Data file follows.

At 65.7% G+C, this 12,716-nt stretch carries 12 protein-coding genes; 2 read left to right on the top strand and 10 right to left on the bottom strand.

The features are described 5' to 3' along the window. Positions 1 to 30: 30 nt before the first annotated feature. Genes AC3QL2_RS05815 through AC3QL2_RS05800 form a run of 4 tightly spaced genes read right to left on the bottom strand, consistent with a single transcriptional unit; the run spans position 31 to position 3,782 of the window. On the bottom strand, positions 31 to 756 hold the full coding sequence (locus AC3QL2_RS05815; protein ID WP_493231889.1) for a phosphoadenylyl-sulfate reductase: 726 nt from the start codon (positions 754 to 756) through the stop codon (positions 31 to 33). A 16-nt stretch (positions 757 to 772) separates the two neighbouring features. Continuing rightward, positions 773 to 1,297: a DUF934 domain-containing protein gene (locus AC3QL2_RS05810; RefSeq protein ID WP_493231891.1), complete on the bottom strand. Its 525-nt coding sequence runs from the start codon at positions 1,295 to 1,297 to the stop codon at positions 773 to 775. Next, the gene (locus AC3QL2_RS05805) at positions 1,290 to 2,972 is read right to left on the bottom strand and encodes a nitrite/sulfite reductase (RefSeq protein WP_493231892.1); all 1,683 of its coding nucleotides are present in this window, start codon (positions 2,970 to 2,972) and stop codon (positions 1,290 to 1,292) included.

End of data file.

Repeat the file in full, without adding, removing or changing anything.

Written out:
At 65.7% G+C, this 12,716-nt stretch carries 12 protein-coding genes; 2 read left to right on the top strand and 10 right to left on the bottom strand.

The features are described 5' to 3' along the window. Positions 1 to 30: 30 nt before the first annotated feature. Genes AC3QL2_RS05815 through AC3QL2_RS05800 form a run of 4 tightly spaced genes read right to left on the bottom strand, consistent with a single transcriptional unit; the run spans position 31 to position 3,782 of the window. On the bottom strand, positions 31 to 756 hold the full coding sequence (locus AC3QL2_RS05815; protein ID WP_493231889.1) for a phosphoadenylyl-sulfate reductase: 726 nt from the start codon (positions 754 to 756) through the stop codon (positions 31 to 33). A 16-nt stretch (positions 757 to 772) separates the two neighbouring features. Continuing rightward, positions 773 to 1,297: a DUF934 domain-containing protein gene (locus AC3QL2_RS05810; RefSeq protein ID WP_493231891.1), complete on the bottom strand. Its 525-nt coding sequence runs from the start codon at positions 1,295 to 1,297 to the stop codon at positions 773 to 775. Next, the gene (locus AC3QL2_RS05805) at positions 1,290 to 2,972 is read right to left on the bottom strand and encodes a nitrite/sulfite reductase (RefSeq protein WP_493231892.1); all 1,683 of its coding nucleotides are present in this window, start codon (positions 2,970 to 2,972) and stop codon (positions 1,290 to 1,292) included.